By Dave Andrusko
Like a snake shedding an old skin, pro-abortionists were keen to be free of the “pro-choice” label. Now—coincidentally with mid-term elections rapidly approaching—once again we read in the Abortion Industry’s in-house newspaper, the New York Times, that “Advocates Shun ‘Pro-Choice’ to Expand Message.”
Planned Parenthood was the moving force in 2013. Citing the results of focus groups, Planned Parenthood said its “newest messaging will be moving away from the language of choice.” According to Anna North, writing at buzzfeed.com
“Rather than selecting a new term to replace ‘pro-choice,’ Planned Parenthood hopes to move beyond such terms entirely and present abortion as something too complicated to be divided into two sides. A soon-to-be-released Planned Parenthood video takes this new approach, casting labels like pro-life and pro-choice as limiting and abortion as a complex and personal decision.
“We just don’t know a woman’s specific situation,’ says the ad (not yet online). ‘We’re not in her shoes.’”
There wasn’t unanimity last year, nor is there total consensus on dropping “pro-choice” this year. You have to read Jackie Calmes’ story from yesterday carefully to understand why the renewed emphasis.
The first explanation—and most illuminating–is that “advocates say that the term pro-choice, which has for so long been closely identified with abortion, does not reflect the range of women’s health and economic issues now being debated.” Moreover, they add, nor “does it speak to a new generation of young women, who tell pollsters that they reject political labels — not least one that dates back four decades, to the Supreme Court’s Roe v. Wade decision that established a constitutional right to abortion.”
What does that mean in English?
That the tread on the pro-choice tire is almost completely gone. That more and more Americans self-identify as pro-life, including younger women. And that the Planned Parenthoods are desperate to branch out their interminably stupid “war on women” mantra by talking less and less about abortion and more and more about “women’s health.”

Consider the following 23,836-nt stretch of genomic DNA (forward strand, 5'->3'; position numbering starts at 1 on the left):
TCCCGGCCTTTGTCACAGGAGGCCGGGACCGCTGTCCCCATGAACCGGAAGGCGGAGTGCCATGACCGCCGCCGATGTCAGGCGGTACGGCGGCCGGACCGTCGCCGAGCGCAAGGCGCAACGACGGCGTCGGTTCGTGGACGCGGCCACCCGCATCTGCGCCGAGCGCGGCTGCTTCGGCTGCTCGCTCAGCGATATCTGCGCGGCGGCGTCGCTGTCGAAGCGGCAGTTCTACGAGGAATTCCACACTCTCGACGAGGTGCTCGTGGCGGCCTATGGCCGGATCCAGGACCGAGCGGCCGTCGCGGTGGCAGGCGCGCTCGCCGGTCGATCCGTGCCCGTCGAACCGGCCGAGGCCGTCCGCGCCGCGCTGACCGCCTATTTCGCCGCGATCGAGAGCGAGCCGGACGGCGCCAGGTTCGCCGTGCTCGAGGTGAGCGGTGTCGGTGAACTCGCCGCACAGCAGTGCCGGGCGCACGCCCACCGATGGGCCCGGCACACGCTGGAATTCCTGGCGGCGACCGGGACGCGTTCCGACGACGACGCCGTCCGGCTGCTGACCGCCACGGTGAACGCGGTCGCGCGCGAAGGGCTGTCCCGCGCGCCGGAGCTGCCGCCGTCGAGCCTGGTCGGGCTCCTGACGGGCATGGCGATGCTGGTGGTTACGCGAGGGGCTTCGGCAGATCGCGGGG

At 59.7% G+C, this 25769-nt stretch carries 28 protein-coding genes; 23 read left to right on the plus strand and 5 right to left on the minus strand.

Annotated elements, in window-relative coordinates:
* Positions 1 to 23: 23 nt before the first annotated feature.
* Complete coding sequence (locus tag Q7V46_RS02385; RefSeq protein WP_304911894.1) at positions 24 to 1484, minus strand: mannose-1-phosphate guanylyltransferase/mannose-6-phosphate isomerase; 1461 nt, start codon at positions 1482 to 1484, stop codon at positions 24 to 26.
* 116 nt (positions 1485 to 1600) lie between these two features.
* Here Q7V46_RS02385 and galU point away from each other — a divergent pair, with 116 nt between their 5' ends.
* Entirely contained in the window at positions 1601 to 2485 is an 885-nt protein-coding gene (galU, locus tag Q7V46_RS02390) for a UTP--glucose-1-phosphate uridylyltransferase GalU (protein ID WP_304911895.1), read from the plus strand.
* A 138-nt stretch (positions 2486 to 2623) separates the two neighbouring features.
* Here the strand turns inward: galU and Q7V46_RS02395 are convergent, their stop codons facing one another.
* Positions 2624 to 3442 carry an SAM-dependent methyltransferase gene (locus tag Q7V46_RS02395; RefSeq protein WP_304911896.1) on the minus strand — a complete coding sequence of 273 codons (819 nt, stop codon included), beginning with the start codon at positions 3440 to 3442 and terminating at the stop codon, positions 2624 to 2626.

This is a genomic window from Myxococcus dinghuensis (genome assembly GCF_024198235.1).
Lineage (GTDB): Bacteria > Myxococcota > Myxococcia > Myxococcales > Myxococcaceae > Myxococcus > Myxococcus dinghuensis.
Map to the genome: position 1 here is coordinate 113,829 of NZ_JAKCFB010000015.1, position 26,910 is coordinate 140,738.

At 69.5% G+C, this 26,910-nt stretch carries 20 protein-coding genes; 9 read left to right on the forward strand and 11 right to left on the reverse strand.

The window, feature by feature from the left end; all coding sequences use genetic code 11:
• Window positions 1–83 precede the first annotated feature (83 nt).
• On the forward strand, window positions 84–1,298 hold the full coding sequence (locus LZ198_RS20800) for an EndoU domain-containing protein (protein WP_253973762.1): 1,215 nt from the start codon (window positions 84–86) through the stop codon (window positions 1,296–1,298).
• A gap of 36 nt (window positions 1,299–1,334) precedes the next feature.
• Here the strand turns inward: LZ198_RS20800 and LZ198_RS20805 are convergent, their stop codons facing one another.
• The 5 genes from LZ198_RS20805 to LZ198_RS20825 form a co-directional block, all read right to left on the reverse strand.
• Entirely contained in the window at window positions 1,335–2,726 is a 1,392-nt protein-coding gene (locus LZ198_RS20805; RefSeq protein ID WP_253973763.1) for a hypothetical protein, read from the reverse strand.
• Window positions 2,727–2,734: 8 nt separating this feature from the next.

(What doesn’t get discussed, and which is keenly important, is that today’s woman—feminist, post-feminist, traditionalist—has long since grown weary of the victimization game. Conjuring up images of coat-hangers and ‘back-alley abortions’ is both insulting and hugely off-putting.)
What else in Calmes’ story? Pro-abortionists tried to persuade themselves that even though more and more people (male and female) are identifying as pro-life, that didn’t mean they were in favor of limitations. Of course, this also manages to miss that many who self-identify as “pro-choice” are quite willing to support at least some protections, if not many.
“But such results,” Calmes wrote, “also showed the weakness of the pro-choice label, advocates and pollsters said.” So, in accordion-like fashion, they expanded to include different labels, all of which had the (intended) effect of putting less and less emphasis on abortion.
What does it say about pro-abortionists that they are giving up “One of the most enduring labels of modern politics — pro-choice”? Calmes gently describes the change away from this meaningless label as a result of it having “fallen from favor, a victim of changed times and generational preferences.”
A more direct way of saying it would be that “pro-choice” is passé. An even clearer description would be that at a time when pro-lifers are succeeding on so many levels, the label is too closely associated with support for abortion.